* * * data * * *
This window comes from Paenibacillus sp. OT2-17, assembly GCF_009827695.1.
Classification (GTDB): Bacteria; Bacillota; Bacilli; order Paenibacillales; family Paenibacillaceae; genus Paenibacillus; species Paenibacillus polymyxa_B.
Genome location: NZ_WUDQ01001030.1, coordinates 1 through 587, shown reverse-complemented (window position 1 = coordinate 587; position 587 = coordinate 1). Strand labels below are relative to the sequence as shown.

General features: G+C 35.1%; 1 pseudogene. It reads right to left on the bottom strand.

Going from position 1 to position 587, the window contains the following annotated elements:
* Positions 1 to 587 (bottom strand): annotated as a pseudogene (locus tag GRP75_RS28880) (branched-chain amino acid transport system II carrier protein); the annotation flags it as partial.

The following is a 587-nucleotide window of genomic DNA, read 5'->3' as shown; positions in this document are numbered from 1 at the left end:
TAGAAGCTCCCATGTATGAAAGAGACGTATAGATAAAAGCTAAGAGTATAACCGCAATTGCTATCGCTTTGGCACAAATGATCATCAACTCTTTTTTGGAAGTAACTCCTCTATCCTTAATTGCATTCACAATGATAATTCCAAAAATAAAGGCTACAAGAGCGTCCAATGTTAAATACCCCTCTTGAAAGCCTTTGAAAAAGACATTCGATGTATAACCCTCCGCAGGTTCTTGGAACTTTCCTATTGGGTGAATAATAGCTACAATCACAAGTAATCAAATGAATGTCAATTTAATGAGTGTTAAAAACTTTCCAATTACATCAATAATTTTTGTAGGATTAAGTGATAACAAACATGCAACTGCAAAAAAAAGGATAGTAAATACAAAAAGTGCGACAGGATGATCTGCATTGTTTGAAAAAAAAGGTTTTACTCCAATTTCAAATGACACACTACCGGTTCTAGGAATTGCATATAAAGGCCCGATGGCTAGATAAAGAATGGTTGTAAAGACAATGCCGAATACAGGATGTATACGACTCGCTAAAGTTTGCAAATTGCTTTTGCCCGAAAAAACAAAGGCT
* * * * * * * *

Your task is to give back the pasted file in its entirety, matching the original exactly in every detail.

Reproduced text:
This window comes from Paenibacillus sp. OT2-17, assembly GCF_009827695.1.
Classification (GTDB): Bacteria; Bacillota; Bacilli; order Paenibacillales; family Paenibacillaceae; genus Paenibacillus; species Paenibacillus polymyxa_B.
Genome location: NZ_WUDQ01001030.1, coordinates 1 through 587, shown reverse-complemented (window position 1 = coordinate 587; position 587 = coordinate 1). Strand labels below are relative to the sequence as shown.

General features: G+C 35.1%; 1 pseudogene. It reads right to left on the bottom strand.

Going from position 1 to position 587, the window contains the following annotated elements:
* Positions 1 to 587 (bottom strand): annotated as a pseudogene (locus tag GRP75_RS28880) (branched-chain amino acid transport system II carrier protein); the annotation flags it as partial.

The following is a 587-nucleotide window of genomic DNA, read 5'->3' as shown; positions in this document are numbered from 1 at the left end:
TAGAAGCTCCCATGTATGAAAGAGACGTATAGATAAAAGCTAAGAGTATAACCGCAATTGCTATCGCTTTGGCACAAATGATCATCAACTCTTTTTTGGAAGTAACTCCTCTATCCTTAATTGCATTCACAATGATAATTCCAAAAATAAAGGCTACAAGAGCGTCCAATGTTAAATACCCCTCTTGAAAGCCTTTGAAAAAGACATTCGATGTATAACCCTCCGCAGGTTCTTGGAACTTTCCTATTGGGTGAATAATAGCTACAATCACAAGTAATCAAATGAATGTCAATTTAATGAGTGTTAAAAACTTTCCAATTACATCAATAATTTTTGTAGGATTAAGTGATAACAAACATGCAACTGCAAAAAAAAGGATAGTAAATACAAAAAGTGCGACAGGATGATCTGCATTGTTTGAAAAAAAAGGTTTTACTCCAATTTCAAATGACACACTACCGGTTCTAGGAATTGCATATAAAGGCCCGATGGCTAGATAAAGAATGGTTGTAAAGACAATGCCGAATACAGGATGTATACGACTCGCTAAAGTTTGCAAATTGCTTTTGCCCGAAAAAACAAAGGCT